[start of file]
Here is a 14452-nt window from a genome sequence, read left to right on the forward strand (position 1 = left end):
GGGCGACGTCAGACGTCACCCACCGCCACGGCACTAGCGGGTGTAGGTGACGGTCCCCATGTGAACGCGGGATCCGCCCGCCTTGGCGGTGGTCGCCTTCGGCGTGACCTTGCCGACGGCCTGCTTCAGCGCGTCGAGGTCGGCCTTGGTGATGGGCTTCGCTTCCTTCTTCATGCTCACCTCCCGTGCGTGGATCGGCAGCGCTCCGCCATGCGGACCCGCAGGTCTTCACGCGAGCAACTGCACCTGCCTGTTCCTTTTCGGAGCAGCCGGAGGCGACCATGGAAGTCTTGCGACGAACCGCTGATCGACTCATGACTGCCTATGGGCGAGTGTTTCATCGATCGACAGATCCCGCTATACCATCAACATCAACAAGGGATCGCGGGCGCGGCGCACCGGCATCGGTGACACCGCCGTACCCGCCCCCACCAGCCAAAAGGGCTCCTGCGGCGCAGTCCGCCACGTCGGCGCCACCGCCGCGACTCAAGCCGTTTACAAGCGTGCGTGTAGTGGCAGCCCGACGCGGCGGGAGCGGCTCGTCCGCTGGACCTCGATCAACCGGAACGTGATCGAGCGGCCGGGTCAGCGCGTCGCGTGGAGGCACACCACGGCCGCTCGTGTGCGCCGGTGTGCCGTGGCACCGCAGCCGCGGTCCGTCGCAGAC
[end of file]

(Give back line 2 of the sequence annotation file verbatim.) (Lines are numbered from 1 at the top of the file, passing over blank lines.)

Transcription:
GGGCGACGTCAGACGTCACCCACCGCCACGGCACTAGCGGGTGTAGGTGACGGTCCCCATGTGAACGCGGGATCCGCCCGCCTTGGCGGTGGTCGCCTTCGGCGTGACCTTGCCGACGGCCTGCTTCAGCGCGTCGAGGTCGGCCTTGGTGATGGGCTTCGCTTCCTTCTTCATGCTCACCTCCCGTGCGTGGATCGGCAGCGCTCCGCCATGCGGACCCGCAGGTCTTCACGCGAGCAACTGCACCTGCCTGTTCCTTTTCGGAGCAGCCGGAGGCGACCATGGAAGTCTTGCGACGAACCGCTGATCGACTCATGACTGCCTATGGGCGAGTGTTTCATCGATCGACAGATCCCGCTATACCATCAACATCAACAAGGGATCGCGGGCGCGGCGCACCGGCATCGGTGACACCGCCGTACCCGCCCCCACCAGCCAAAAGGGCTCCTGCGGCGCAGTCCGCCACGTCGGCGCCACCGCCGCGACTCAAGCCGTTTACAAGCGTGCGTGTAGTGGCAGCCCGACGCGGCGGGAGCGGCTCGTCCGCTGGACCTCGATCAACCGGAACGTGATCGAGCGGCCGGGTCAGCGCGTCGCGTGGAGGCACACCACGGCCGCTCGTGTGCGCCGGTGTGCCGTGGCACCGCAGCCGCGGTCCGTCGCAGAC